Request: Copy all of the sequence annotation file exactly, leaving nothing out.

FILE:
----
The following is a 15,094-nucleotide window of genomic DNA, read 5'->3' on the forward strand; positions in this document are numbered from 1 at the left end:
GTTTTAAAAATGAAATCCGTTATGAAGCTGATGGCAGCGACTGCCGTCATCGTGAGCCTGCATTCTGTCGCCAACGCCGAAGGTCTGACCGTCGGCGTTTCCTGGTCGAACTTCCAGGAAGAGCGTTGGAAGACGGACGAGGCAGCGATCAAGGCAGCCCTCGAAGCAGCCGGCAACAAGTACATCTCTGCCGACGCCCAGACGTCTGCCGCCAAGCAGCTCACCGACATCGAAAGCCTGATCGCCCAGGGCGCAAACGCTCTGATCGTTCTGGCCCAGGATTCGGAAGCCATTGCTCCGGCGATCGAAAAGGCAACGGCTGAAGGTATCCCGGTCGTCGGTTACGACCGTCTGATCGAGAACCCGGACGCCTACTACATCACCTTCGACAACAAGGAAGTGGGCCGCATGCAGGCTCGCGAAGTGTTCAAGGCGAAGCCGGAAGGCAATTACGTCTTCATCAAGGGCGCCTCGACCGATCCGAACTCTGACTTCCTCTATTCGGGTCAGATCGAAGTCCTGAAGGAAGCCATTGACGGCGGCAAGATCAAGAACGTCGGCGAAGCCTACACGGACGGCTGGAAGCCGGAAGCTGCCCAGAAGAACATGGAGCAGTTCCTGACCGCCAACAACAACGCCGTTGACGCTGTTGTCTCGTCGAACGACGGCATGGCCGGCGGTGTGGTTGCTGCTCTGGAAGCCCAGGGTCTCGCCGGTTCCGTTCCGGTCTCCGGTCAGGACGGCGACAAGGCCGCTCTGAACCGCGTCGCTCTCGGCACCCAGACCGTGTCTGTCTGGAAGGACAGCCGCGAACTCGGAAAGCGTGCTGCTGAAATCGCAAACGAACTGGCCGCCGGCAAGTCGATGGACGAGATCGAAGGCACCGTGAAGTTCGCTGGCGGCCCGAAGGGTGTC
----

The following is a 15,094-nucleotide window of genomic DNA, read 5'->3' on the forward strand; positions in this document are numbered from 1 at the left end:
GTTTTAAAAATGAAATCCGTTATGAAGCTGATGGCAGCGACTGCCGTCATCGTGAGCCTGCATTCTGTCGCCAACGCCGAAGGTCTGACCGTCGGCGTTTCCTGGTCGAACTTCCAGGAAGAGCGTTGGAAGACGGACGAGGCAGCGATCAAGGCAGCCCTCGAAGCAGCCGGCAACAAGTACATCTCTGCCGACGCCCAGACGTCTGCCGCCAAGCAGCTCACCGACATCGAAAGCCTGATCGCCCAGGGCGCAAACGCTCTGATCGTTCTGGCCCAGGATTCGGAAGCCATTGCTCCGGCGATCGAAAAGGCAACGGCTGAAGGTATCCCGGTCGTCGGTTACGACCGTCTGATCGAGAACCCGGACGCCTACTACATCACCTTCGACAACAAGGAAGTGGGCCGCATGCAGGCTCGCGAAGTGTTCAAGGCGAAGCCGGAAGGCAATTACGTCTTCATCAAGGGCGCCTCGACCGATCCGAACTCTGACTTCCTCTATTCGGGTCAGATCGAAGTCCTGAAGGAAGCCATTGACGGCGGCAAGATCAAGAACGTCGGCGAAGCCTACACGGACGGCTGGAAGCCGGAAGCTGCCCAGAAGAACATGGAGCAGTTCCTGACCGCCAACAACAACGCCGTTGACGCTGTTGTCTCGTCGAACGACGGCATGGCCGGCGGTGTGGTTGCTGCTCTGGAAGCCCAGGGTCTCGCCGGTTCCGTTCCGGTCTCCGGTCAGGACGGCGACAAGGCCGCTCTGAACCGCGTCGCTCTCGGCACCCAGACCGTGTCTGTCTGGAAGGACAGCCGCGAACTCGGAAAGCGTGCTGCTGAAATCGCAAACGAACTGGCCGCCGGCAAGTCGATGGACGAGATCGAAGGCACCGTGAAGTTCGCTGGCGGCCCGAAGGGTGTC